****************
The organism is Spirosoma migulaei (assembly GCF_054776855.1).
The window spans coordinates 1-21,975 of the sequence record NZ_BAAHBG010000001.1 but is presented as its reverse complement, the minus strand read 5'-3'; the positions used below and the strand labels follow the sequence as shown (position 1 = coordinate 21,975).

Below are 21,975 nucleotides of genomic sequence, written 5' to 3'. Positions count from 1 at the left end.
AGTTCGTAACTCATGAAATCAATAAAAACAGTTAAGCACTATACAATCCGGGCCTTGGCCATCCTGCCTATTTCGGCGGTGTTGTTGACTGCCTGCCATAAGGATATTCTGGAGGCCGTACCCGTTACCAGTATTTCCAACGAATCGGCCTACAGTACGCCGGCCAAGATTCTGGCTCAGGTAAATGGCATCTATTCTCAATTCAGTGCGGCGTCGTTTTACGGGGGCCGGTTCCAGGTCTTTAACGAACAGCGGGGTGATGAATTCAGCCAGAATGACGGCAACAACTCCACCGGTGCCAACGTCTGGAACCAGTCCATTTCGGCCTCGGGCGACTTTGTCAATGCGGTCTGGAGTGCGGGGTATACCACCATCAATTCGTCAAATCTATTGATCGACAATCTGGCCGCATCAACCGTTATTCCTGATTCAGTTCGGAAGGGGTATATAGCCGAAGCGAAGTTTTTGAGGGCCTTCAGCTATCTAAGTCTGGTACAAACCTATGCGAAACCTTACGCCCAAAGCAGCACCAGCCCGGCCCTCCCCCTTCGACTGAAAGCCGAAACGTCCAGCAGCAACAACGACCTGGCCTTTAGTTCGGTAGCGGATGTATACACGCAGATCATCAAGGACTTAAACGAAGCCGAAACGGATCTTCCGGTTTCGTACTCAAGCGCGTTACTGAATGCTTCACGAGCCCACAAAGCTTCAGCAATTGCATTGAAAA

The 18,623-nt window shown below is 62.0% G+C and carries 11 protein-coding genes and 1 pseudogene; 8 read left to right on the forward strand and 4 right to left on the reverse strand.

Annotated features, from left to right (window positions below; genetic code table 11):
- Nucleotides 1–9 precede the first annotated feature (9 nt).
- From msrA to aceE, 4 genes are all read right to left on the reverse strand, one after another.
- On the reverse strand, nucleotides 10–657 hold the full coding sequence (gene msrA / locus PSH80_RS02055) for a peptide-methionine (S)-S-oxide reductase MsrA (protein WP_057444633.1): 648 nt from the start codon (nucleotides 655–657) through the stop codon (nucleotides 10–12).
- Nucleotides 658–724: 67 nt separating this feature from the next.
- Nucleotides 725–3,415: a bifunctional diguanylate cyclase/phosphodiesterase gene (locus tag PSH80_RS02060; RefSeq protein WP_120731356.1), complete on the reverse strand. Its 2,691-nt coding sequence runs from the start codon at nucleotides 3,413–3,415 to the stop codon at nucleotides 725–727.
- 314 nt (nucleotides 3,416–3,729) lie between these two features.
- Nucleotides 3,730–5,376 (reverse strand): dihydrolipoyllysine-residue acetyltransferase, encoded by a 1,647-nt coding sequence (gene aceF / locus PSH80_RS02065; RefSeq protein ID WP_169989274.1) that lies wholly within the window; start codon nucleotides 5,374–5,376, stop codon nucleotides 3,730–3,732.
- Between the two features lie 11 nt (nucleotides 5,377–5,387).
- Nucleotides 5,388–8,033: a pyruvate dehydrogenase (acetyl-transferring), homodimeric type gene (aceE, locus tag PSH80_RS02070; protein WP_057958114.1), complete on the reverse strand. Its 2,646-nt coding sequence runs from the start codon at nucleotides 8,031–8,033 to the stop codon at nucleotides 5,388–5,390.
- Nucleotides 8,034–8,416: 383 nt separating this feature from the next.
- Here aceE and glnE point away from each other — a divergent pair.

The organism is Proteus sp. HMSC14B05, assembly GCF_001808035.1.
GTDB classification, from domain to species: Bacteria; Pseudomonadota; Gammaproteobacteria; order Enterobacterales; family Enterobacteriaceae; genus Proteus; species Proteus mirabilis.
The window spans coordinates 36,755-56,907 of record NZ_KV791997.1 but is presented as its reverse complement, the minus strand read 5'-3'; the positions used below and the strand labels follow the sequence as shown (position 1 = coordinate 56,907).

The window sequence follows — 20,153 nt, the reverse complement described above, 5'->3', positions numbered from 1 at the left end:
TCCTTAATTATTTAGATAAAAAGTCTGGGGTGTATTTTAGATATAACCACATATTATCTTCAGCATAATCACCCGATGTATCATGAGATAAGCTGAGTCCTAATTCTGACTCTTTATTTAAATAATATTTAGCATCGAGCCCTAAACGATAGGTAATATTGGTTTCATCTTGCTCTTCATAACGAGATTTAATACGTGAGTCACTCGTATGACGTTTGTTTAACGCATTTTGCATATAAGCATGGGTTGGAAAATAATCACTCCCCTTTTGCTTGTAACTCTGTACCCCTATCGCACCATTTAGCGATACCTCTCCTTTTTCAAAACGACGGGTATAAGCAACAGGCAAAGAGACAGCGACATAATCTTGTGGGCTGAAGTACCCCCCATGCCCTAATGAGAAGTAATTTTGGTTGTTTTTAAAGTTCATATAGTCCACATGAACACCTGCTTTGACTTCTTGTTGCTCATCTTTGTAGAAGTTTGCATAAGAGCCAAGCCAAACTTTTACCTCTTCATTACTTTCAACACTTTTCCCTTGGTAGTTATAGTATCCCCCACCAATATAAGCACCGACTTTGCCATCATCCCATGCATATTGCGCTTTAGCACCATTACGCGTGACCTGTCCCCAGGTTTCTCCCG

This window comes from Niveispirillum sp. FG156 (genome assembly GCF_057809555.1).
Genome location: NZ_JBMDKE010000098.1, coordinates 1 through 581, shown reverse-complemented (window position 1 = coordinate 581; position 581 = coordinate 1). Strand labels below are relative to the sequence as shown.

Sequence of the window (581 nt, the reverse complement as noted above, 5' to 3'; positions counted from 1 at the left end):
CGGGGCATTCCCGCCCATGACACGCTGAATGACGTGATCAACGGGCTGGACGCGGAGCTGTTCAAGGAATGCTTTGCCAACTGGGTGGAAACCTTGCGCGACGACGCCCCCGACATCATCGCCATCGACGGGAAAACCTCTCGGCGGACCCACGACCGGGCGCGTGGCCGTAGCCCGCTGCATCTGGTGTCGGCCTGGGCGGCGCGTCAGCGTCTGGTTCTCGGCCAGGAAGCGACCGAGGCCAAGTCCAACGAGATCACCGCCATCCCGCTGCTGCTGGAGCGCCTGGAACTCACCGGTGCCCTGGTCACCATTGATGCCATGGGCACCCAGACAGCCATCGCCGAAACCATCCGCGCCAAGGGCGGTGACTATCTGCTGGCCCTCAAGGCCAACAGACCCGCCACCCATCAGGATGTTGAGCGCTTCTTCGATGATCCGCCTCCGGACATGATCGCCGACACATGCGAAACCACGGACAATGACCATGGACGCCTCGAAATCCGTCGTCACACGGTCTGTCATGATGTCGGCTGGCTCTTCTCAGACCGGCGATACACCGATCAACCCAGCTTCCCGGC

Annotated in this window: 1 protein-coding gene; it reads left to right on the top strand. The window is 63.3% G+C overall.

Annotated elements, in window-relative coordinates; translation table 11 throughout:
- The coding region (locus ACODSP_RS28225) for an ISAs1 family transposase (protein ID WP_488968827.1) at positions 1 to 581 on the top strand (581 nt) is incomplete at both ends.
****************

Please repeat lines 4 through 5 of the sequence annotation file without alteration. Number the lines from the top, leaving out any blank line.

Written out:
AGTTCGTAACTCATGAAATCAATAAAAACAGTTAAGCACTATACAATCCGGGCCTTGGCCATCCTGCCTATTTCGGCGGTGTTGTTGACTGCCTGCCATAAGGATATTCTGGAGGCCGTACCCGTTACCAGTATTTCCAACGAATCGGCCTACAGTACGCCGGCCAAGATTCTGGCTCAGGTAAATGGCATCTATTCTCAATTCAGTGCGGCGTCGTTTTACGGGGGCCGGTTCCAGGTCTTTAACGAACAGCGGGGTGATGAATTCAGCCAGAATGACGGCAACAACTCCACCGGTGCCAACGTCTGGAACCAGTCCATTTCGGCCTCGGGCGACTTTGTCAATGCGGTCTGGAGTGCGGGGTATACCACCATCAATTCGTCAAATCTATTGATCGACAATCTGGCCGCATCAACCGTTATTCCTGATTCAGTTCGGAAGGGGTATATAGCCGAAGCGAAGTTTTTGAGGGCCTTCAGCTATCTAAGTCTGGTACAAACCTATGCGAAACCTTACGCCCAAAGCAGCACCAGCCCGGCCCTCCCCCTTCGACTGAAAGCCGAAACGTCCAGCAGCAACAACGACCTGGCCTTTAGTTCGGTAGCGGATGTATACACGCAGATCATCAAGGACTTAAACGAAGCCGAAACGGATCTTCCGGTTTCGTACTCAAGCGCGTTACTGAATGCTTCACGAGCCCACAAAGCTTCAGCAATTGCATTGAAAA

The 18,623-nt window shown below is 62.0% G+C and carries 11 protein-coding genes and 1 pseudogene; 8 read left to right on the forward strand and 4 right to left on the reverse strand.